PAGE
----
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Beginners Guide to Off-Grid Solar Power

A Beginner’s Guide to Off-Grid Solar Power

Solar power can be confusing. So, we’ve prepared this guide to help answer the most common questions in very simple, non-technical, easy to understand language.

The internet is filled with videos, blogs, pictures, recommendations and other information that’s often contrary or downright ridiculous. Online calculators are also common, meant to help you choose the right ‘package’ for you. But in most cases these calculators don’t take into account that every application is different, and the actual requirements are as unique as the individual – so we work with customers & provide recommendations not just for solar energy products but their entire off-grid living experience. That’s because making some minor changes to your lifestyle or choosing the right appliances can have a significant impact to the size (and ultimately the cost) of your solar power system.

The first step is to understand what off-grid means, and the differences between off- grid and grid-tied solar power systems:

  • Off-grid systems are autonomous, meaning they are designed to be completely independent of the local power These systems are used for off-grid homes, cottages, cabins, RV’s, boats, and other applications where access to grid power isn’t possible or impractical. These are the systems that The Cabin Depot Ltd.™ specializes in.
  • Grid-tied systems use solar panels to offset energy consumption in your home. These systems require the approval of the power utility, site inspections, and certified electrical contractors to The Cabin Depot Ltd.™ does not offer these systems today, but we can recommend companies in your area who would be happy to help.

So, if your application is for off-grid use - terrific! Then read on…

Off-Grid Solar Power System Components

All off-grid solar power systems are made up of four key components:


  • Solar panels = converts sunlight to DC (Direct Current)
  • Batteries = stores the DC energy that is produced by the solar
  • Charge controller = ensures proper charging of the battery
  • Inverter = converts DC energy to household 120/240vAC (Alternating Current)


People get very excited over solar panels, often rushing out to buy them first before properly sizing their system. Solar panels purchased because they are ‘on sale’ may seem like a bargain at the time, but if they aren’t the right type or size, they can actually cost you more money when finally installed. The reality is that your batteries are the most important component of an off-grid power system!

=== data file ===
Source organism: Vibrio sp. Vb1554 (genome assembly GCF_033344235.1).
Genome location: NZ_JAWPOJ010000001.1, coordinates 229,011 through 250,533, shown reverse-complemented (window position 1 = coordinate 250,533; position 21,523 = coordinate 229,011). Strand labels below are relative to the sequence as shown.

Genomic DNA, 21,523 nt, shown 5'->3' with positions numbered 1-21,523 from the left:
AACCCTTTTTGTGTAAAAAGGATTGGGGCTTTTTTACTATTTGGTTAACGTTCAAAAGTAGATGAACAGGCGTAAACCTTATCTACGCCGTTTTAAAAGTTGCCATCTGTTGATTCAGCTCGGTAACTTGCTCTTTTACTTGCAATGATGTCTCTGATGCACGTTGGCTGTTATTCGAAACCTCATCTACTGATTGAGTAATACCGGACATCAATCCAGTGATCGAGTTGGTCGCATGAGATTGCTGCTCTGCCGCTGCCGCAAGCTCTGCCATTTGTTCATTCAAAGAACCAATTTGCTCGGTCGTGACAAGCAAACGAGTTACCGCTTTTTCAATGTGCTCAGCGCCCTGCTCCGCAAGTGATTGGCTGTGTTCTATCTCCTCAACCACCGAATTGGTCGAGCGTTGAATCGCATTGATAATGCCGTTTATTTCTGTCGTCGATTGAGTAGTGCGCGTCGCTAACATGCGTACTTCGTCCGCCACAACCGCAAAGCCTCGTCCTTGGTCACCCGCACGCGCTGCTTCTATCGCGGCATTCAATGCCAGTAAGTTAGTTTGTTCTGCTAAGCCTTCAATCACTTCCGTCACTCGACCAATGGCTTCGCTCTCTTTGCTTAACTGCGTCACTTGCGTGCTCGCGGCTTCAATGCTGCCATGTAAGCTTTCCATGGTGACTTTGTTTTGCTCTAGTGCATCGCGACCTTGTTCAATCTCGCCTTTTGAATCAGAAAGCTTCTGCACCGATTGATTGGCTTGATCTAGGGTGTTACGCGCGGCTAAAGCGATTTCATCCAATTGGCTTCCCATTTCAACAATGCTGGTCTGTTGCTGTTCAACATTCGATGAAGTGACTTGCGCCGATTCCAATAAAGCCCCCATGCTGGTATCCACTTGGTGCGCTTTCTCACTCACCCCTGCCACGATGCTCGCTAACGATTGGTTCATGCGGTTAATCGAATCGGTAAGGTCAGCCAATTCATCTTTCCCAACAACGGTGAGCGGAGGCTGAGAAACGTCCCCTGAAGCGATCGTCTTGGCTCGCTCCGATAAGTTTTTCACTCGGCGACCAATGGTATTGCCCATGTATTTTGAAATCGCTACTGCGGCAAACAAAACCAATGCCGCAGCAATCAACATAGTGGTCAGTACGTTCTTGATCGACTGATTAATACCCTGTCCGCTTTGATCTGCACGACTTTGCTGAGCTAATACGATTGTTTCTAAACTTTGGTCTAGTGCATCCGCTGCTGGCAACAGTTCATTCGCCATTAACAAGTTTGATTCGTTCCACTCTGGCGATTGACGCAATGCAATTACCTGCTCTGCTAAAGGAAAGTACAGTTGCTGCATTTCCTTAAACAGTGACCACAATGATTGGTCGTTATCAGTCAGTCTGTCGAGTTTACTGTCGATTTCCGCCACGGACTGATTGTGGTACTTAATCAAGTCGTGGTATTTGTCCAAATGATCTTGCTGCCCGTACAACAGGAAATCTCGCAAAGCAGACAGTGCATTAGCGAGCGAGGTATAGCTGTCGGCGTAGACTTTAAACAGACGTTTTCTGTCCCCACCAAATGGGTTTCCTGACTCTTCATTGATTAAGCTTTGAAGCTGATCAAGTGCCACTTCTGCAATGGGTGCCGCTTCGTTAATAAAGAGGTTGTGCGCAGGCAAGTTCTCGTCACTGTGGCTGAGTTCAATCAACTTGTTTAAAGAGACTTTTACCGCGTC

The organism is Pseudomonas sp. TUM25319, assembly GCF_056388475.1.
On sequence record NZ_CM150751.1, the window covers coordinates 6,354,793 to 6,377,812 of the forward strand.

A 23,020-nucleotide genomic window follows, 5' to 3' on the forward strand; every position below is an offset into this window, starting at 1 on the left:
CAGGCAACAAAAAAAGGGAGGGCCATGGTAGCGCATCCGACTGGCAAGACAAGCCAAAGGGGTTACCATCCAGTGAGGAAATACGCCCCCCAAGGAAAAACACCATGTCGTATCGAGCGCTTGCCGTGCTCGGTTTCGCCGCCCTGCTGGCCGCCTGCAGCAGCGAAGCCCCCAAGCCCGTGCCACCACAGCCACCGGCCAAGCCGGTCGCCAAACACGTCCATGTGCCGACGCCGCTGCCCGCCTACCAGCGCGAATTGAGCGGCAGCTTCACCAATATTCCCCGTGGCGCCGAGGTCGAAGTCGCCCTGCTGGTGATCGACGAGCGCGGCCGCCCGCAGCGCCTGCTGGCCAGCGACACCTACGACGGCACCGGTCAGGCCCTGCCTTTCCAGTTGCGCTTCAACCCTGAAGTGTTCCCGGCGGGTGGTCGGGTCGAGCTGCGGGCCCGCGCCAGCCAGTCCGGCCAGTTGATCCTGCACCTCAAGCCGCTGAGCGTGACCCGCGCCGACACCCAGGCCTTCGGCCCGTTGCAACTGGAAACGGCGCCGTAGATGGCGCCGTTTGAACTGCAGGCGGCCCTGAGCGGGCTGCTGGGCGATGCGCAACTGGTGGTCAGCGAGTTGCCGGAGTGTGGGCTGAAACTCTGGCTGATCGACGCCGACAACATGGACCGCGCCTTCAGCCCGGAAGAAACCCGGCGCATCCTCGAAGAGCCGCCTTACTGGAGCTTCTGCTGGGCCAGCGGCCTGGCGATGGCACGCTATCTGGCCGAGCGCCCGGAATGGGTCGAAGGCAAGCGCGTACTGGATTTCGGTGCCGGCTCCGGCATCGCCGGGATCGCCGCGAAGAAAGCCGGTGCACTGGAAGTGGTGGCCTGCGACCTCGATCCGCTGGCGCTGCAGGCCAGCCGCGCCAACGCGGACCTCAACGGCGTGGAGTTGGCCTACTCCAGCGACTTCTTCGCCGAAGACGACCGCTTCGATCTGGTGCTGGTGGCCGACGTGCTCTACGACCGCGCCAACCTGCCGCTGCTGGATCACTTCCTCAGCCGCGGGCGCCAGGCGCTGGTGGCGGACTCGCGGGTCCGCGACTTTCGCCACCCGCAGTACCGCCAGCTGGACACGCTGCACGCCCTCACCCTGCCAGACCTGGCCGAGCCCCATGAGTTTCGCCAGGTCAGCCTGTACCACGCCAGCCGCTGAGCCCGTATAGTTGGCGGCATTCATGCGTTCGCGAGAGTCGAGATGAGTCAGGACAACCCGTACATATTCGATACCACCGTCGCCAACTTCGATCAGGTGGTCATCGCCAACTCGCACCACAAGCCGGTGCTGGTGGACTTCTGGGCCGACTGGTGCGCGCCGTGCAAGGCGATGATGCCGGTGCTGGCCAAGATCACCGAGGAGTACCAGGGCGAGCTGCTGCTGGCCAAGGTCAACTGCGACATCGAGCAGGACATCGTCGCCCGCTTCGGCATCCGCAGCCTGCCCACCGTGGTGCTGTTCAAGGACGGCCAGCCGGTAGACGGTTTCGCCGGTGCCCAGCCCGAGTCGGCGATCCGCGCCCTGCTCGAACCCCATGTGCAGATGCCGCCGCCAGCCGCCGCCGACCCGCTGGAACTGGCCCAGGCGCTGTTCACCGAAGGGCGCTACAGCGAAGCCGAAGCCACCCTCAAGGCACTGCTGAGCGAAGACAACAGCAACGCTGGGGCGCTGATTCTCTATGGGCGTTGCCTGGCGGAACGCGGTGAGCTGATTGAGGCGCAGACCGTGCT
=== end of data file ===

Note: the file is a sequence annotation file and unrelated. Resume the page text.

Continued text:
The size and type of these components will depend primarily on the electrical loads that you want to service. This can be confusing as the jargon can become more technical,

but here’s the bottom line: To significantly reduce the size (and cost) of a solar power system, you will want to avoid (when possible) powering any appliances or devices used for heating or cooling air, water, and food electrically.

Electrical Loads

Electrical loads are the things that you will have “plugged in” to power electrically.

Examples would be:

  • Small Loads: LED lights, LED television, satellite receiver, radio, cell phone charger, small diaphragm water
  • Large Loads: Keurig coffee machine, microwave, hair dryer, hot plate, air conditioner, AC powered refrigerator, deep well pumps.

When it comes to solar power equipment selection, you must consider your electrical loads first. Your total investment will be much lower if the system is used to power small loads because you won’t require as much energy. You can still power large loads using solar, but your system components will need to be larger in order to store the additional energy required.

There is a direct correlation between your overall loads and the system cost.

Reducing Electrical Loads

You will need to balance convenience with practicality. For example, it would be nice to have an air conditioner at the cabin, or to run the AC in your RV, but the cost of a solar power system to run one will add many thousands of dollars to a system cost. So, thinking specifically of ways to reduce cost, here are some examples:


  • Heating: use wood as your primary heat source, or a direct-vent propane heater as a secondary option. Heat water using an on-demand propane tankless water heater. Cook food on a wood stove, or more commonly, an off-grid propane


  • Cooling: install a propane or solar/DC refrigerator, or select a smaller portable AC/DC powered fridge/freezer. Utilize high-efficiency / low power cooling fans or ceiling